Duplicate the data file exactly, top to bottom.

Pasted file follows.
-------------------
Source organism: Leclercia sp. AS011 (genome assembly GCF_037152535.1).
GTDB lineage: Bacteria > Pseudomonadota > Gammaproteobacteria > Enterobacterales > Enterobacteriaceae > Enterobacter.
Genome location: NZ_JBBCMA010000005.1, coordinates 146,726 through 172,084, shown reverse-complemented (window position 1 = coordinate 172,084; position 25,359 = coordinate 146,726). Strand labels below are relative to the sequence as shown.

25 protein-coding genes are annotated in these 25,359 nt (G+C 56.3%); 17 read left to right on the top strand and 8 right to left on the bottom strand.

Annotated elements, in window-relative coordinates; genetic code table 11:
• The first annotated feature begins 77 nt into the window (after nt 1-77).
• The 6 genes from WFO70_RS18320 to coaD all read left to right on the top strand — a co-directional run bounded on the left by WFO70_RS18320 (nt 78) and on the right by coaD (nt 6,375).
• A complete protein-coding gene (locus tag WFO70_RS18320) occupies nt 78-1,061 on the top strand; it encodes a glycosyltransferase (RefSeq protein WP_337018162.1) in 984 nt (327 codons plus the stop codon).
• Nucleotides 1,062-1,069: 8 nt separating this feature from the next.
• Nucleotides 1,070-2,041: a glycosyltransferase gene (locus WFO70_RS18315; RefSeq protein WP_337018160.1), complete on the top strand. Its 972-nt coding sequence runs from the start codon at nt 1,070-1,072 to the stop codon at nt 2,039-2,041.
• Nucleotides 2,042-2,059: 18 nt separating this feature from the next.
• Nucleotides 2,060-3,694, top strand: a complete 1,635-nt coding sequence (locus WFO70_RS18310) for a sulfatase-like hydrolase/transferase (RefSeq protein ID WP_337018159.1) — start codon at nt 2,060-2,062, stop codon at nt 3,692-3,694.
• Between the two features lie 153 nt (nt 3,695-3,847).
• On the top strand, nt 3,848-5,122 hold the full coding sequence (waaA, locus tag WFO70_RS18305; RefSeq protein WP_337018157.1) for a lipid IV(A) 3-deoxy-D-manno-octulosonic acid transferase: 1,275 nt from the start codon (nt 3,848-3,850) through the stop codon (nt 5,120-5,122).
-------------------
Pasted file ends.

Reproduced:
Source organism: Leclercia sp. AS011 (genome assembly GCF_037152535.1).
GTDB lineage: Bacteria > Pseudomonadota > Gammaproteobacteria > Enterobacterales > Enterobacteriaceae > Enterobacter.
Genome location: NZ_JBBCMA010000005.1, coordinates 146,726 through 172,084, shown reverse-complemented (window position 1 = coordinate 172,084; position 25,359 = coordinate 146,726). Strand labels below are relative to the sequence as shown.

25 protein-coding genes are annotated in these 25,359 nt (G+C 56.3%); 17 read left to right on the top strand and 8 right to left on the bottom strand.

Annotated elements, in window-relative coordinates; genetic code table 11:
• The first annotated feature begins 77 nt into the window (after nt 1-77).
• The 6 genes from WFO70_RS18320 to coaD all read left to right on the top strand — a co-directional run bounded on the left by WFO70_RS18320 (nt 78) and on the right by coaD (nt 6,375).
• A complete protein-coding gene (locus tag WFO70_RS18320) occupies nt 78-1,061 on the top strand; it encodes a glycosyltransferase (RefSeq protein WP_337018162.1) in 984 nt (327 codons plus the stop codon).
• Nucleotides 1,062-1,069: 8 nt separating this feature from the next.
• Nucleotides 1,070-2,041: a glycosyltransferase gene (locus WFO70_RS18315; RefSeq protein WP_337018160.1), complete on the top strand. Its 972-nt coding sequence runs from the start codon at nt 1,070-1,072 to the stop codon at nt 2,039-2,041.
• Nucleotides 2,042-2,059: 18 nt separating this feature from the next.
• Nucleotides 2,060-3,694, top strand: a complete 1,635-nt coding sequence (locus WFO70_RS18310) for a sulfatase-like hydrolase/transferase (RefSeq protein ID WP_337018159.1) — start codon at nt 2,060-2,062, stop codon at nt 3,692-3,694.
• Between the two features lie 153 nt (nt 3,695-3,847).
• On the top strand, nt 3,848-5,122 hold the full coding sequence (waaA, locus tag WFO70_RS18305; RefSeq protein WP_337018157.1) for a lipid IV(A) 3-deoxy-D-manno-octulosonic acid transferase: 1,275 nt from the start codon (nt 3,848-3,850) through the stop codon (nt 5,120-5,122).